Jonny Bairstow celebrates his century against New Zealand on Wednesday. Jason Cairnduff/Reuters
Jonny Bairstow slammed his second successive hundred to guide England to the semi-final of the World Cup, as they thrashed New Zealand by 119 runs in a crucial clash on Wednesday.
It is the first time England have reached this stage since 1992, when they made the last of their three losing appearances in the final.
Eoin Morgan's side scored 305-8 in their 50 overs as Jonny Bairstow top-scored with 106 and Jason Roy hit 60. The tournament hosts then bowled out New Zealand for 186 to guarantee a top-four finish in the 10-team group stage.
England, yet to win the World Cup, were set for a huge score at 194-1 off 30 overs before managing just 111 in the last 20 against a New Zealand attack missing injured fast bowler Lockie Ferguson. But, with Bairstow making 106, a total of 305-8 proved more than enough at Chester-le-Street.
New Zealand could only manage 186 in reply as they suffered a third successive defeat of the tournament following losses to Pakistan and champions Australia -- the team that beat them in the 2015 final.
One consolation for the Black Caps is that they should still join Australia, India and England in the last four as it will take a colossal change in net run-rate for Pakistan to overtake them even if Sarfaraz Ahmed's side beat Bangladesh at Lord's on Friday.
"I am really pleased," said man-of-the-match Bairstow. "We knew these two games were must-win to give ourselves the best opportunity of reaching the semi-final.
"We knew the performances in the last couple of games weren't up to scratch. To play the way we have and hopefully keep it going into the semis is pleasing."
England are now guaranteed to finish third in the standings and so will play in the second semi-final at Edgbaston on July 11.
As things stand, they are in line to face India, currently second, but it is still possible for Virat Kohli's men to leapfrog Australia at the top of the standings.
If England do play India it will be a repeat of Sunday's match at the Birmingham ground when, following back-to-back defeats by Sri Lanka and Australia, they inflicted a first reverse upon Kohli's side.
The opening semi-final between the first and fourth-placed sides is scheduled for Old Trafford next Tuesday.
New Zealand stumble
New Zealand, who would have reached the semi-finals had they won this match, saw their chase start badly when Henry Nicholls was lbw for a golden duck to Chris Woakes and decided against a review that would have reprieved him.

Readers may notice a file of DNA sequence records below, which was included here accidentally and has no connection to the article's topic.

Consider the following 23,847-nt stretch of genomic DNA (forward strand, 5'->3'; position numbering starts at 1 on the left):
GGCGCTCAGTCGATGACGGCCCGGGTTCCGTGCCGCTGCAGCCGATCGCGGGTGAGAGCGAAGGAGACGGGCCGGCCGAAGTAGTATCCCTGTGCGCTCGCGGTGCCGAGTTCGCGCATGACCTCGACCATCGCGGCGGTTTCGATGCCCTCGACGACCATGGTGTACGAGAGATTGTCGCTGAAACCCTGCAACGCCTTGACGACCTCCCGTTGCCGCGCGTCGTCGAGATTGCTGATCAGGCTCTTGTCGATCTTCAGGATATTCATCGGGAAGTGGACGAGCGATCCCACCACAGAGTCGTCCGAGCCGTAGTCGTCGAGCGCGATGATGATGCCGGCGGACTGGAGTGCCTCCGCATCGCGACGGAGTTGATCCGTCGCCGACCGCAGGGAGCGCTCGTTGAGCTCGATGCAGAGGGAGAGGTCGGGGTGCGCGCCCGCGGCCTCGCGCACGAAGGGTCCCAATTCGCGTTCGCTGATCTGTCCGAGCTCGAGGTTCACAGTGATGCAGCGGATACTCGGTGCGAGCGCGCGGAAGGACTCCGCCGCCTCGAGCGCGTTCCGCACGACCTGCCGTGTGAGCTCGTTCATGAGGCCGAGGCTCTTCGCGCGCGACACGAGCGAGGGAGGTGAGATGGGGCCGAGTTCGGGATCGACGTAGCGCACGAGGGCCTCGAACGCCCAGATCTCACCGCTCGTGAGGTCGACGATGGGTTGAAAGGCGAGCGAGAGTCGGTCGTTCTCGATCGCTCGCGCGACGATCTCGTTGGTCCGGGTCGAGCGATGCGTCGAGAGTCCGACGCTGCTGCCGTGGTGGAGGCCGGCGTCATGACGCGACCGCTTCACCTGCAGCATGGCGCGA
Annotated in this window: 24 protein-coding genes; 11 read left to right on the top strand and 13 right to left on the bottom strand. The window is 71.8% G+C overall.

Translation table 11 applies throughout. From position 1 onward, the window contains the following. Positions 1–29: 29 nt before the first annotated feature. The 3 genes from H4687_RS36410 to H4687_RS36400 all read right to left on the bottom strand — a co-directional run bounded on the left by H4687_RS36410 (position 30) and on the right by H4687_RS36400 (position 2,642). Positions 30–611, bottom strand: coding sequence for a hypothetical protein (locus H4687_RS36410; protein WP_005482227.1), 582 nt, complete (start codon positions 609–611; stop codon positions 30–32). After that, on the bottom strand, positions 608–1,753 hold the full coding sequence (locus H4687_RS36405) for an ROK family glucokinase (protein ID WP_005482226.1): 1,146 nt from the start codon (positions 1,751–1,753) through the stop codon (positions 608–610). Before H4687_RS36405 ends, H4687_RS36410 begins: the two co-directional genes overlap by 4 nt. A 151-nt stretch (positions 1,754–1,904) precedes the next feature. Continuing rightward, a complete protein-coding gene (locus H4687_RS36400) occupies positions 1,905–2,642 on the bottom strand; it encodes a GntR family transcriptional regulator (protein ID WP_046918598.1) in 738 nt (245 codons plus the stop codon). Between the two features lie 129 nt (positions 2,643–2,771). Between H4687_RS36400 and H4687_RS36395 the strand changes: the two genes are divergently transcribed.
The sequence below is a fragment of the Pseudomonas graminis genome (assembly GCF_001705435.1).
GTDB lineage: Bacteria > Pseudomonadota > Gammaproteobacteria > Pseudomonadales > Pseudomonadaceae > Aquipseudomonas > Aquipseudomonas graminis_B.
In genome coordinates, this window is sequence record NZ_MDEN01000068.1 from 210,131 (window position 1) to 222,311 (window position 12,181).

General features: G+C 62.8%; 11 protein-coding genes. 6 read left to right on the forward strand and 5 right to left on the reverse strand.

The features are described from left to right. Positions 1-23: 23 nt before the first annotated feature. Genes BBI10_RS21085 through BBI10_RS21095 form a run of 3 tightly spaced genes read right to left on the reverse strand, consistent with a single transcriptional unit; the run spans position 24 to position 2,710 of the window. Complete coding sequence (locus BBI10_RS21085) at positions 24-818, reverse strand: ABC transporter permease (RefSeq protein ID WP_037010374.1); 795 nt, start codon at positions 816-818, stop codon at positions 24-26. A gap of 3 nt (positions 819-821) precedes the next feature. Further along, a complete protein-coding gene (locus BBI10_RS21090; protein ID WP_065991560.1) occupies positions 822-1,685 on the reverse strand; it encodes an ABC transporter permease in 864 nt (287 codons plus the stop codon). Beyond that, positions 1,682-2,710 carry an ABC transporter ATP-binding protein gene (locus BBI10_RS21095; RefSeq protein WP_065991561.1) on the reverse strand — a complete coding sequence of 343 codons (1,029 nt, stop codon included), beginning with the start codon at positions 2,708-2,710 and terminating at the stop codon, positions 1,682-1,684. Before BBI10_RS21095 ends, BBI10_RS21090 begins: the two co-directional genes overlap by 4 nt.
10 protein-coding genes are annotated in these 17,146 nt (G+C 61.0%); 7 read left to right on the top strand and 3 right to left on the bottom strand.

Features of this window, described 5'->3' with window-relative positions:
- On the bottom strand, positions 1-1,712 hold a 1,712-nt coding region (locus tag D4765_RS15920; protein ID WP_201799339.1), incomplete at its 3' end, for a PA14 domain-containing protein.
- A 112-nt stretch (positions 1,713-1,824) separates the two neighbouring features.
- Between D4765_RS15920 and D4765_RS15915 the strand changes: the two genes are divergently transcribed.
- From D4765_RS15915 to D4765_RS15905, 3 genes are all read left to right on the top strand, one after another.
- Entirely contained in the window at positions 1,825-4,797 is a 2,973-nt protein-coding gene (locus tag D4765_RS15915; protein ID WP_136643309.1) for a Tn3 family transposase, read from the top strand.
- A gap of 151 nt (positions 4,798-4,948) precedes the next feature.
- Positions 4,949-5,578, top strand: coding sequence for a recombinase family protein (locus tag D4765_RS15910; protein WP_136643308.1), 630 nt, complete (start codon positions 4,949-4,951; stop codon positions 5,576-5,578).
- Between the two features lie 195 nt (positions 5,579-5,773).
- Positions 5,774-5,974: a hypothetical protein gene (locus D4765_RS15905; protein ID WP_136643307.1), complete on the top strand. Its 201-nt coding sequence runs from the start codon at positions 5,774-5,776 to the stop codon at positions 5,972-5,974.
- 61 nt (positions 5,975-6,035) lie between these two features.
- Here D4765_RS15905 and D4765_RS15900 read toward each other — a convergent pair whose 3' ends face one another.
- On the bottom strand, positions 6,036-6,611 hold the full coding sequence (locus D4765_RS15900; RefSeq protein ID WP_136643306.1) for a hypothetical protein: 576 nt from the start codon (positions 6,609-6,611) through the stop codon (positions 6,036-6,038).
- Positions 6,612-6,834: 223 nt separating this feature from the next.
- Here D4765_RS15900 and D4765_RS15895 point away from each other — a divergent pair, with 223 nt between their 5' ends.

Martin Guptill, the leading run-scorer at the 2015 World Cup, then fell cheaply but worse followed for New Zealand when senior batsmen Kane Williamson and Ross Taylor were dismissed by contrasting run-outs.
Black Caps skipper Williamson, who came into this match with a tournament average of 113.50, fell for 27 in unlucky fashion when fast bowler Mark Wood got his fingertips to a Taylor drive and deflected the ball onto the non-striker's stumps with Williamson out of his ground.
Taylor was far more responsible for his own exit when, deciding to go for a risky second run on 28, he failed to beat Adil Rashid's throw from fine leg to Buttler.
After a brief stoppage when a streaker ran onto the field, the Black Caps lost Tom Latham, caught behind for 57, to leave them all but beaten at 164-7.
England: Eoin Morgan (capt), Jonny Bairstow, Jason Roy, Joe Root, Ben Stokes, Jos Buttler (wkt), Liam Plunkett, Chris Woakes, Adil Rashid, Jofra Archer, Mark Wood
New Zealand: Martin Guptill, Henry Nicholls, Kane Williamson (capt), Ross Taylor, Tom Latham (wkt), Jimmy Neesham, Colin de Grandhomme, Mitchell Santner, Tim Southee, Matt Henry, Trent Boult
Umpires: Sundaram Ravi (IND), Rod Tucker (AUS)
TV umpire: Paul Reiffel (AUS)
Match referee: David Boon (AUS)
It was a superb display by the underdog Black Caps, who came into the match on the back of three straight defeats by Pakistan, Australia and England and only qualified for the semi-finals on net run-rate, while India topped the 10-team group stage.
Reigning champions Australia made one change after a surprise 10-run defeat by South Africa at Old Trafford, with the recently called-up Peter Handscomb replacing injured batsman Usman Khawaja.
Paceman Tim Southee missed out due to a calf injury as the Kiwis -- runners-up in the 2015 edition -- went in with two all-rounders in their starting line-up.
“The announcement reflects the UAE leadership’s commitment to implementing sustainability-focused initiatives that seek to ensure a better tomorrow for future generations, Sheikh Mansoor said.
Pakistan-born Khawaja — who moved to Australia aged four — has toured India before, but also faced delays on that occasion with his visa taking longer than Australia-born teammates.
The UAE Padel Association (UAEPA), which governs the sport of padel across the UAE, has launched the Mashreq Padel Tour 2023 – the country’s first dedicated community tournament series for amateurs.